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What is Net Neutrality?

Update: June 3, 2017: Read more about Net Neutrality in this post by Lavanya Rathnam on Cloudwards (What is Net Neutrality and Why is it Important?). January 2, 2015: Read more about the upcoming vote at According to Wikipedia, net neutrality is …the principle that Internet service providers and governments should treat all data on the Internet equally, not discriminating or charging differentially by user, content, site, platform, application, type of attached equipment, or mode of communication. ( But what does this truly mean for Internet users? According to net neutrality, high volume users would be charged the same amount as low volume users. Currently, many national carriers charge extra fees for users who surpass a set amount of bandwidth usage (i.e., users who stream video from Netflix, Amazon or other online entertainment providers). Likewise, service providers with high bandwidth usage (Netflix for example) are...

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IBM Scores Breakthrough In Chip Components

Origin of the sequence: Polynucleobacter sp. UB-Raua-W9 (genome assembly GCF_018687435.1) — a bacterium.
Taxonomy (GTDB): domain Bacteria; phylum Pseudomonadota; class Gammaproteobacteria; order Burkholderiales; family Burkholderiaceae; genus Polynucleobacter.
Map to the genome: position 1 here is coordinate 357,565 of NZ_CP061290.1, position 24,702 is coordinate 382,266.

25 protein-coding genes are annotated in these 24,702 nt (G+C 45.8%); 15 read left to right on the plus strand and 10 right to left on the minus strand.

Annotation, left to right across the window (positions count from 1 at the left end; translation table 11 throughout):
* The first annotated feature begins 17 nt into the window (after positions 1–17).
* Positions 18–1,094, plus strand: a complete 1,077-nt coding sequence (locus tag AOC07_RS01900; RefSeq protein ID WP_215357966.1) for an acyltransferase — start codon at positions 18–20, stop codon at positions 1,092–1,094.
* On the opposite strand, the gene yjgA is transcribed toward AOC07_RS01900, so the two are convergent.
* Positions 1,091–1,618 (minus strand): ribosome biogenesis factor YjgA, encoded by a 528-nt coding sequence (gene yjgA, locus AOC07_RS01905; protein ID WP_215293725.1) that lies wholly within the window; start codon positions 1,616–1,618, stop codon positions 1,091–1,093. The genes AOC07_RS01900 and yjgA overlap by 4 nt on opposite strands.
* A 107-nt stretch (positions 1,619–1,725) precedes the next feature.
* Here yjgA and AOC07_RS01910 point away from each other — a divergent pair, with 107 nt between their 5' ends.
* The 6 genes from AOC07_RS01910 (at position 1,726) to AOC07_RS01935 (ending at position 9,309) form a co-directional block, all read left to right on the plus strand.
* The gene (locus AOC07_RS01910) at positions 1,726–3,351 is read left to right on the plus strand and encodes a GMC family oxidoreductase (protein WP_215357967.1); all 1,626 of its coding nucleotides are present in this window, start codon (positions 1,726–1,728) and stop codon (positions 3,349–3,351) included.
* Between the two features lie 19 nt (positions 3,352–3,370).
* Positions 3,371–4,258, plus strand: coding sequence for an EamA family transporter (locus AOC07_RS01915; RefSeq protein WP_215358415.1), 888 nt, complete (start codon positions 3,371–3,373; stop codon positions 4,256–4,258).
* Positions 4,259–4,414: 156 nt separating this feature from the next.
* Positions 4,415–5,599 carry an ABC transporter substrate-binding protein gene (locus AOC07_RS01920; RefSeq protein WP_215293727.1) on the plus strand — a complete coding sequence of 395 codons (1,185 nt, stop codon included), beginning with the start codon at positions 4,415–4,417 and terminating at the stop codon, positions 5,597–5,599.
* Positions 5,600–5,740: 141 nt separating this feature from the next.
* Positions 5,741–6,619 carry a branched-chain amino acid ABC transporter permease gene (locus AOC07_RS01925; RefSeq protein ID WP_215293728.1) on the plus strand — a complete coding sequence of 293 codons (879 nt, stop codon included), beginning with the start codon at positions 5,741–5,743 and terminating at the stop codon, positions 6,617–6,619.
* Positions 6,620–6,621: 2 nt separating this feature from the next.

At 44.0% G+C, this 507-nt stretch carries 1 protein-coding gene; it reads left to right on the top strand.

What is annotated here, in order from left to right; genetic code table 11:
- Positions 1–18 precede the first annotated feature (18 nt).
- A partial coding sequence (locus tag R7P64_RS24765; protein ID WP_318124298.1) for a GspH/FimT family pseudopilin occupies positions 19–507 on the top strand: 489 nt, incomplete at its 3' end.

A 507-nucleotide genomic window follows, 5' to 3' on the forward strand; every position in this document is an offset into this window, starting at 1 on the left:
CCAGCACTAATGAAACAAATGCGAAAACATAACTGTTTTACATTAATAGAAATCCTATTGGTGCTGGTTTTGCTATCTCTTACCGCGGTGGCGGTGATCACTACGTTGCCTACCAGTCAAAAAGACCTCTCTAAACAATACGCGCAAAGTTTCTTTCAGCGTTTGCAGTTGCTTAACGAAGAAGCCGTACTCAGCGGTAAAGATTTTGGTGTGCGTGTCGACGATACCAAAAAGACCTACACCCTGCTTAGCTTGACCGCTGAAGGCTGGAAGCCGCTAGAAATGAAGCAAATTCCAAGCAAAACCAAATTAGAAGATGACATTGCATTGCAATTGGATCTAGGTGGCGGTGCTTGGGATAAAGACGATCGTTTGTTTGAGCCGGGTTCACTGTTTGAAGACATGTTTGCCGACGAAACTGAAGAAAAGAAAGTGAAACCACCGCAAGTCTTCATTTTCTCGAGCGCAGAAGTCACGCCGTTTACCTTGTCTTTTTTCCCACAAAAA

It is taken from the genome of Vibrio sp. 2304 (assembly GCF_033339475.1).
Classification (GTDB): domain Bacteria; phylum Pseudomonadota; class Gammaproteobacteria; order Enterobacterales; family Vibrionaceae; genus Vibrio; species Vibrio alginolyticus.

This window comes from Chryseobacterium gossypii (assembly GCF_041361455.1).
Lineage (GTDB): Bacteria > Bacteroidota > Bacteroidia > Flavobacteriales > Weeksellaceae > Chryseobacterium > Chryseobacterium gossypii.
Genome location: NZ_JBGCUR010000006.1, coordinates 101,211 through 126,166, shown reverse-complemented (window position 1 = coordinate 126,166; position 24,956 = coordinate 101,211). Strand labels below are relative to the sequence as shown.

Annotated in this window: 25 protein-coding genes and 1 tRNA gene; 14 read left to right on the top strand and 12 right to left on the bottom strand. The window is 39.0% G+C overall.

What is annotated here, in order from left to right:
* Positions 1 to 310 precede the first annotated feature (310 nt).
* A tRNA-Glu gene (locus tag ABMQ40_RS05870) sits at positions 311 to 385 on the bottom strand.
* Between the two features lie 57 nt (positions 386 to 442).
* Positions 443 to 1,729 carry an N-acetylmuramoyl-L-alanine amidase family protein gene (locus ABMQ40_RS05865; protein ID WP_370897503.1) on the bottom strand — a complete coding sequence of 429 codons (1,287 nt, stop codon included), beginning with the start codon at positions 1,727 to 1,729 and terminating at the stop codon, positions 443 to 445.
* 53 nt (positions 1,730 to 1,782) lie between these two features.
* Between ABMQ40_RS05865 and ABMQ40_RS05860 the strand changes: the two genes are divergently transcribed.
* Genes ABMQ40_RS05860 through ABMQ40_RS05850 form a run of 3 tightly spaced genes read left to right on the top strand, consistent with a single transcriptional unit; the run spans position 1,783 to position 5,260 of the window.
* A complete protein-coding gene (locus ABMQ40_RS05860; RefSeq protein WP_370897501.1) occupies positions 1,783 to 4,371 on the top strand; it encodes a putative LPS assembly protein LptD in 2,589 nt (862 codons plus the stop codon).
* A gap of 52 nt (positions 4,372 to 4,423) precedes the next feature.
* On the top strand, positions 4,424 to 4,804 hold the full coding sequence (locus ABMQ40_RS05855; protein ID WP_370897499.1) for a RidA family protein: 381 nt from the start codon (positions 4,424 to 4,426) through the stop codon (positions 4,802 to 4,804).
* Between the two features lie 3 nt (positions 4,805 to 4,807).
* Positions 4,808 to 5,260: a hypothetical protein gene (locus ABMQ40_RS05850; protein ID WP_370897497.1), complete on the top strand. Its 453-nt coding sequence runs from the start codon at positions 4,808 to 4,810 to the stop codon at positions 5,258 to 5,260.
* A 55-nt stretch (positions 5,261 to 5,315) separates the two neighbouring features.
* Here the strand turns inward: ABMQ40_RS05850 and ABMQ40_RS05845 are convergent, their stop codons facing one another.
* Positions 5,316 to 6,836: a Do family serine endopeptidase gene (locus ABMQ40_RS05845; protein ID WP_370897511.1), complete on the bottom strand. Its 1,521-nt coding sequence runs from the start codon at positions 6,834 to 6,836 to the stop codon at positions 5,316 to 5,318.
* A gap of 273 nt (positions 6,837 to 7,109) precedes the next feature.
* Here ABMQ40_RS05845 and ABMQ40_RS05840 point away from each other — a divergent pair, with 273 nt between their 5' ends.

BBC reported today that IBM (USA) has “overcome technical hurdles threatening to delay the manufacture of silicon chips with the smallest components so far.” The article states that IBM has developed a process to produce components 7nm in size (about the size of a red blood cell) and can successfully stack them in a chip so they do not interfere with each other. According to IBM, reported BBC, “an entire chip made using 7nm components would about 20 billion transistors.” Miniaturization at this level opens the door for more processing power in much smaller spaces. With the IOT (Internet of Things) gaining steam, technology of this type will mean more intelligent appliances, automobiles, houses….the field is wide open. Read the full article here:...

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Windows 10 Is Coming

Microsoft has been working hard on a new Windows operating system release that will be made available later this year. Windows 10 is currently in the final stages of preparation and should be ready for roll-out to 190 countries this summer.* Early indications are that Microsoft will make a Windows 10 upgrade available at no cost to users of Windows 7, 8 and 8.1. Their hope is to garner early acceptance of this new OS among their corporate clientele, moving them from ver. 7 straight to ver. 10. Opting to skip version 9 to go straight to version 10 was more than a marketing decision for Microsoft. The less than stellar acceptance of Windows 8 and 8.1—designed more for touch screen use in tablets and smartphones than desktop computers—have caused the company to reemphasize their core business, the corporate...

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